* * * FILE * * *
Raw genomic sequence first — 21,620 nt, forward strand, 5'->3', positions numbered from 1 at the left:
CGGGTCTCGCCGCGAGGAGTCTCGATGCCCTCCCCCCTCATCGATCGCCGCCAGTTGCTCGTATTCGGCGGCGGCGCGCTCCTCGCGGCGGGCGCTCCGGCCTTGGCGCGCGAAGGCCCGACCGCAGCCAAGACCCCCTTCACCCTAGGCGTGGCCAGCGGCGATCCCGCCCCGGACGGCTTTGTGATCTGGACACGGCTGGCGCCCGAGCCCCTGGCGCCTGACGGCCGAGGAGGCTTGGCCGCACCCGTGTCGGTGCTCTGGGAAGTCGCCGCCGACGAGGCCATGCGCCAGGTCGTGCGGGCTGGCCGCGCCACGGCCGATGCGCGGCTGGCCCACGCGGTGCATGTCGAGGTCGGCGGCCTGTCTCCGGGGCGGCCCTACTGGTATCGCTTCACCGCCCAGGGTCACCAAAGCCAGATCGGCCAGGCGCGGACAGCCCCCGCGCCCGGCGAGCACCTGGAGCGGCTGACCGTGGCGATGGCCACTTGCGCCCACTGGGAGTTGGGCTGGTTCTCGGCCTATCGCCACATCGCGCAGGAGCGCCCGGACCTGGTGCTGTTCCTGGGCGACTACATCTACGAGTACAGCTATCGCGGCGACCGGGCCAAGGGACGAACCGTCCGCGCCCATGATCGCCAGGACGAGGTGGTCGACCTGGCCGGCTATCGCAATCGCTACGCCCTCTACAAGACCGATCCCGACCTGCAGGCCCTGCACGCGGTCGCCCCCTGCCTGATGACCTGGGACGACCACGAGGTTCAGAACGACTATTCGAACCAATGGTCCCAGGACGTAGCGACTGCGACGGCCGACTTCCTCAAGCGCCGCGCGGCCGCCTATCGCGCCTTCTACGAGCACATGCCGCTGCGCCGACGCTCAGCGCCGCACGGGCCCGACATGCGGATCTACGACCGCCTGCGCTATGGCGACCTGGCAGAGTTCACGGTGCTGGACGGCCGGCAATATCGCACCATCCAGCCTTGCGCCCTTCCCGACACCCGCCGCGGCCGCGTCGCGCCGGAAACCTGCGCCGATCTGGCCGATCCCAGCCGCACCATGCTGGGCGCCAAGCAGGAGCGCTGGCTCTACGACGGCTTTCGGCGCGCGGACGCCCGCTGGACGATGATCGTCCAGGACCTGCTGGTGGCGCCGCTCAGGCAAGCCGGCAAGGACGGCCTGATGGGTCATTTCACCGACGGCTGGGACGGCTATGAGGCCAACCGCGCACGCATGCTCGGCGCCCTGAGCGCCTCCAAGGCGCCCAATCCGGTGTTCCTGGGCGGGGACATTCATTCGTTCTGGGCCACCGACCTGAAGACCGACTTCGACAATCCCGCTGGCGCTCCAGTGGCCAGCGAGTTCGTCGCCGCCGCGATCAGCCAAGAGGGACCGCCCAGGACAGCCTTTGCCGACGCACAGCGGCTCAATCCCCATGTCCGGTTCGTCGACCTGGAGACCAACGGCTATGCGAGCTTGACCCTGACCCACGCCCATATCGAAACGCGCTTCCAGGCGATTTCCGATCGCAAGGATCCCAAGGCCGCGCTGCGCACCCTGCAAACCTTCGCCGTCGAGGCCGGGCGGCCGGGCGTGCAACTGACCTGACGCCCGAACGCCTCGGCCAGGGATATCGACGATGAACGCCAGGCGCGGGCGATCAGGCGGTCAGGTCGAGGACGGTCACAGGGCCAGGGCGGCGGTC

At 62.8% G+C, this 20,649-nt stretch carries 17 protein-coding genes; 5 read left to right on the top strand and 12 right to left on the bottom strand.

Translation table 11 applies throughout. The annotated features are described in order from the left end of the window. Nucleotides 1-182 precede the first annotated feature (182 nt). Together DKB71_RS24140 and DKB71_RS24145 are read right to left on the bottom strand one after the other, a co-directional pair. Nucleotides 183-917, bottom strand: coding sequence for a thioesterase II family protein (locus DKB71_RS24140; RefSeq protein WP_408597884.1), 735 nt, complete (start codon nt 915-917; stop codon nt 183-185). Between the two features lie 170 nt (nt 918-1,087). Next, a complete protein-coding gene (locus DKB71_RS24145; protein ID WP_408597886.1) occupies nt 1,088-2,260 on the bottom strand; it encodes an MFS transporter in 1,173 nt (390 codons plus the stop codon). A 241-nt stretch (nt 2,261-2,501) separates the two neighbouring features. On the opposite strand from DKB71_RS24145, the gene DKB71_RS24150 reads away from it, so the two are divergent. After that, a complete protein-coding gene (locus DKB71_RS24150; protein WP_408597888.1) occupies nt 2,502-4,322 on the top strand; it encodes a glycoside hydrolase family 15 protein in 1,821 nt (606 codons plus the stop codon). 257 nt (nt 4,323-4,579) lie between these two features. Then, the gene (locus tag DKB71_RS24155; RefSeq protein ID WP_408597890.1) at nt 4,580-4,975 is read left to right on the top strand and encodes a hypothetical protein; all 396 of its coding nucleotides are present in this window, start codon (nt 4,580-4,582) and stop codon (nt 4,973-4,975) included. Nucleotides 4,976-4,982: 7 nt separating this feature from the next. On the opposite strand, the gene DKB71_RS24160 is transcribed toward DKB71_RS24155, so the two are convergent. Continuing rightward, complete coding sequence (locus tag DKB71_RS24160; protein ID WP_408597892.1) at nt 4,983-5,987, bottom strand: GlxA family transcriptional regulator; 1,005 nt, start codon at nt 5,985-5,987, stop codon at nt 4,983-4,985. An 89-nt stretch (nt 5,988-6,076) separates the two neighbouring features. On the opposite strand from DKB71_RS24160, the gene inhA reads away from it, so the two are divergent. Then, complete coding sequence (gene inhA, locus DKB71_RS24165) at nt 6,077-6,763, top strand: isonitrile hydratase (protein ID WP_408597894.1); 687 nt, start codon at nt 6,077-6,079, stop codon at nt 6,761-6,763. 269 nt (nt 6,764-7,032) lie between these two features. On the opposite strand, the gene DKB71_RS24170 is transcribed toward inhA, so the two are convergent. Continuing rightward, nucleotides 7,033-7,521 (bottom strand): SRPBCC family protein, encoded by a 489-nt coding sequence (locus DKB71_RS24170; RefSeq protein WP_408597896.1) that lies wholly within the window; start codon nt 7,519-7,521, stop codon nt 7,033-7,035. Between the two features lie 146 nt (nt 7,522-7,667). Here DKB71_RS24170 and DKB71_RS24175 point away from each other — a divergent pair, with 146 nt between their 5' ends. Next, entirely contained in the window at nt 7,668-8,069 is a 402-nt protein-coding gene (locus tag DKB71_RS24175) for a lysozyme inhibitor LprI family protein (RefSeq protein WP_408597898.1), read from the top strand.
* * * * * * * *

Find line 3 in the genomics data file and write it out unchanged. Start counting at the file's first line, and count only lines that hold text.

At 62.8% G+C, this 20,649-nt stretch carries 17 protein-coding genes; 5 read left to right on the top strand and 12 right to left on the bottom strand.